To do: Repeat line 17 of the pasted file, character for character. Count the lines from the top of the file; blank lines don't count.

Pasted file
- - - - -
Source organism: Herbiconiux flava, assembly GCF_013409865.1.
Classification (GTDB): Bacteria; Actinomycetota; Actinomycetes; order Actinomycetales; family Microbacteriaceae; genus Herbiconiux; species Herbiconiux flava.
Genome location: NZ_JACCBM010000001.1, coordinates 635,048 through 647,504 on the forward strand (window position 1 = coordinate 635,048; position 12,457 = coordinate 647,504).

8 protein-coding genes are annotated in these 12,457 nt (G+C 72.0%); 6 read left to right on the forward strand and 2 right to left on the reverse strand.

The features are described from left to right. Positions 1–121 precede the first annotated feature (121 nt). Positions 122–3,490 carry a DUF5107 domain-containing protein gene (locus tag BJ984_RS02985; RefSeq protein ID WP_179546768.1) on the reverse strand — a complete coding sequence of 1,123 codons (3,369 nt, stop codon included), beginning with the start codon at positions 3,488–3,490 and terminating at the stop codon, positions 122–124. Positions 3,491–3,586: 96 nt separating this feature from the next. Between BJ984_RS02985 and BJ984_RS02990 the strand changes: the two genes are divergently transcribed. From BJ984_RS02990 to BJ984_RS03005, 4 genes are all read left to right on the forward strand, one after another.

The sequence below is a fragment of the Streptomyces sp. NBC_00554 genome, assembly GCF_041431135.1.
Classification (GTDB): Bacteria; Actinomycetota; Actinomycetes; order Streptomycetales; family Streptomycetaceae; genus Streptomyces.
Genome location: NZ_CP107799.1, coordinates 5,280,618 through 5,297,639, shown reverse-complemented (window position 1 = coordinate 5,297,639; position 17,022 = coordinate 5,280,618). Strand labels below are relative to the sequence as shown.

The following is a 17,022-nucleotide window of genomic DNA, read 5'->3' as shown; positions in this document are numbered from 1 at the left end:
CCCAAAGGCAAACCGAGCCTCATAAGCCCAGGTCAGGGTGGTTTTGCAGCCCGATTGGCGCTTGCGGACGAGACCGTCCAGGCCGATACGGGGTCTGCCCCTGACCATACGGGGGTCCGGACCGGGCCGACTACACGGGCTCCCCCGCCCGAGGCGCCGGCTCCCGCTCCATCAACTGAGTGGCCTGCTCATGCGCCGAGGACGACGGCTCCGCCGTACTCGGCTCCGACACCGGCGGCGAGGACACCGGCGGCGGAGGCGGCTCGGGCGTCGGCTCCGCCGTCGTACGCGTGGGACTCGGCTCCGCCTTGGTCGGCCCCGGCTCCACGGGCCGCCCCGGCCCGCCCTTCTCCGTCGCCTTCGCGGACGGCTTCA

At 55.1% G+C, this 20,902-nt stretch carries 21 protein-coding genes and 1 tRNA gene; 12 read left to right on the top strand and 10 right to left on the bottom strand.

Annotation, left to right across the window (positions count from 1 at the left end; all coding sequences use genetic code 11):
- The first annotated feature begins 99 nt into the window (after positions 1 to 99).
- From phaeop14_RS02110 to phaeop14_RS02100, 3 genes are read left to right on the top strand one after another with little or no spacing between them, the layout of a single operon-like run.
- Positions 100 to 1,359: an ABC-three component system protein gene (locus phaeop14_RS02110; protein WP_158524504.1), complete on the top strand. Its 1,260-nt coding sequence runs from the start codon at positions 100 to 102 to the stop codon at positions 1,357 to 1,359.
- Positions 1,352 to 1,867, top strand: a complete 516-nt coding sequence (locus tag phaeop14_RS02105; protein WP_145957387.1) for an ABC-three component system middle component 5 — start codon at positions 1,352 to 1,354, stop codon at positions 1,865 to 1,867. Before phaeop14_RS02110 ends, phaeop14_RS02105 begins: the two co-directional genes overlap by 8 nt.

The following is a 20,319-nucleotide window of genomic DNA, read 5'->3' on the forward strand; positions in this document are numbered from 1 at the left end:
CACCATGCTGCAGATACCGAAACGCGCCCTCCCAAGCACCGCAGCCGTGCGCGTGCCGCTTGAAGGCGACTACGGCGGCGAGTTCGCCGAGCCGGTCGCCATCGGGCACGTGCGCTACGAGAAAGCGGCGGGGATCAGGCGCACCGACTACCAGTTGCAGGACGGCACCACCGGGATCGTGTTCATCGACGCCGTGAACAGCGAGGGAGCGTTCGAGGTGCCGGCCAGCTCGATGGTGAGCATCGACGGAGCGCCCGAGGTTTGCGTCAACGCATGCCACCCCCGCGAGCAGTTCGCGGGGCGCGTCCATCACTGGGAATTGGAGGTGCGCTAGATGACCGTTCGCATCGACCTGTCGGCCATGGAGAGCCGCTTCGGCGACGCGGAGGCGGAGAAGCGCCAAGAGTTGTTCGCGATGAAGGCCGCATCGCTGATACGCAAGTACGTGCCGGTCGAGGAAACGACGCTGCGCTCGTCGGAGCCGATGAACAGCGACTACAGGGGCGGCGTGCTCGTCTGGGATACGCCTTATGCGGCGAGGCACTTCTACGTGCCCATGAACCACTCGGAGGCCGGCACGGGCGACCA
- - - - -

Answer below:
The following is a 20,319-nucleotide window of genomic DNA, read 5'->3' on the forward strand; positions in this document are numbered from 1 at the left end: